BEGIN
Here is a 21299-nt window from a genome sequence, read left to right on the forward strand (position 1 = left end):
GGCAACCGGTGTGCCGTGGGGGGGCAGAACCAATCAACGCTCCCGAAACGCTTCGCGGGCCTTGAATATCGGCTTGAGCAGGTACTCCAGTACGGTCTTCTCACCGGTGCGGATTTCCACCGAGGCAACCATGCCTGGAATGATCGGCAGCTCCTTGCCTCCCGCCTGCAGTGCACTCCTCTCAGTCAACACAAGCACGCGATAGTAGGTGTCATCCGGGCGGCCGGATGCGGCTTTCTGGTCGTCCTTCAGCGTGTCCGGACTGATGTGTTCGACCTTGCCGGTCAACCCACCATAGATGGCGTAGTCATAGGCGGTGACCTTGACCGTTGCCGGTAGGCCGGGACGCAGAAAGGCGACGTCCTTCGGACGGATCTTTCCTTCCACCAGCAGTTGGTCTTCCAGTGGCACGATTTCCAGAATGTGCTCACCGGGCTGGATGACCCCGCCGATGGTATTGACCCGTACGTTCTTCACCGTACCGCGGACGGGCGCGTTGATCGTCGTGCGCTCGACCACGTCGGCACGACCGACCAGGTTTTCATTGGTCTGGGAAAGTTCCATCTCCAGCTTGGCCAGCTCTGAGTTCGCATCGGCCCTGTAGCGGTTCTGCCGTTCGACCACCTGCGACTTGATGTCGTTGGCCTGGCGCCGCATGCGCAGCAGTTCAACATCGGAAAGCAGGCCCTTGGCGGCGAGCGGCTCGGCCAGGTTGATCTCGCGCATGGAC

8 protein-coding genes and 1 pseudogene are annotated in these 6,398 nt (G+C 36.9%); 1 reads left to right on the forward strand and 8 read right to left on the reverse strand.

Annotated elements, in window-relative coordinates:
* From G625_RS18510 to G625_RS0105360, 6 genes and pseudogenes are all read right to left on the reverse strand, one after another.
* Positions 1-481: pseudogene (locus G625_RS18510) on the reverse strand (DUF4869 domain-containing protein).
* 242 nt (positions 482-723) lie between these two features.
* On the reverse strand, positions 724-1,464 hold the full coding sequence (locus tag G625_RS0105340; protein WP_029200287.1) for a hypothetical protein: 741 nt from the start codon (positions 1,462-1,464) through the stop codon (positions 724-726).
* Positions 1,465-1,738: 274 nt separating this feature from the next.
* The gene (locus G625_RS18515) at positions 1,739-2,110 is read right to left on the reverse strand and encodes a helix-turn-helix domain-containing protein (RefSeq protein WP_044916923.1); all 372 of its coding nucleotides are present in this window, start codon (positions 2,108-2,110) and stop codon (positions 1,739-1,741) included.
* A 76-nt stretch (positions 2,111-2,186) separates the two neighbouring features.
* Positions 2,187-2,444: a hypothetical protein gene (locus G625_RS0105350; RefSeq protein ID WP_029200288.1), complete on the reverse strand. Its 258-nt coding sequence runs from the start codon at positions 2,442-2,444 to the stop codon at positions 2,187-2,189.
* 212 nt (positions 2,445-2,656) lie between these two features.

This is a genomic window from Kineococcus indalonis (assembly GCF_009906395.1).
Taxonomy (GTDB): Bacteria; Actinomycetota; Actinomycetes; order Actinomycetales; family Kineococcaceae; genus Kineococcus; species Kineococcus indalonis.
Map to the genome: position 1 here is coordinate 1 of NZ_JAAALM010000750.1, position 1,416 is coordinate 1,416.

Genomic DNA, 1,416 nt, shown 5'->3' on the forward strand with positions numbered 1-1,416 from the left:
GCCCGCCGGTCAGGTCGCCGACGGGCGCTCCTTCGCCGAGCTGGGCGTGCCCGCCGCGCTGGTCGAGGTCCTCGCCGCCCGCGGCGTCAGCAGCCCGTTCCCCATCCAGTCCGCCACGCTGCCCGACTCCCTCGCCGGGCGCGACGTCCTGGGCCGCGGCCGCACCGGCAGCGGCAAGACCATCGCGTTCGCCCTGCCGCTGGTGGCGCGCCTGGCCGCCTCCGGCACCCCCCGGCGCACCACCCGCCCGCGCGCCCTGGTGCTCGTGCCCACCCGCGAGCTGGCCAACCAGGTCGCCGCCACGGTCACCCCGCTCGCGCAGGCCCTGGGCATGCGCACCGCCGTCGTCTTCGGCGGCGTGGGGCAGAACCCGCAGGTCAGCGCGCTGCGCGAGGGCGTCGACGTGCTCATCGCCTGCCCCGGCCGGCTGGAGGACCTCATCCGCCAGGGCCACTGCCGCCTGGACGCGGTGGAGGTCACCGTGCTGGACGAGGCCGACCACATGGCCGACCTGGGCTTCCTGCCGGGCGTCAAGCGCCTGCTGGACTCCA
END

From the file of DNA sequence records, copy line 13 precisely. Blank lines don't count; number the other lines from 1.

* 212 nt (positions 2,445-2,656) lie between these two features.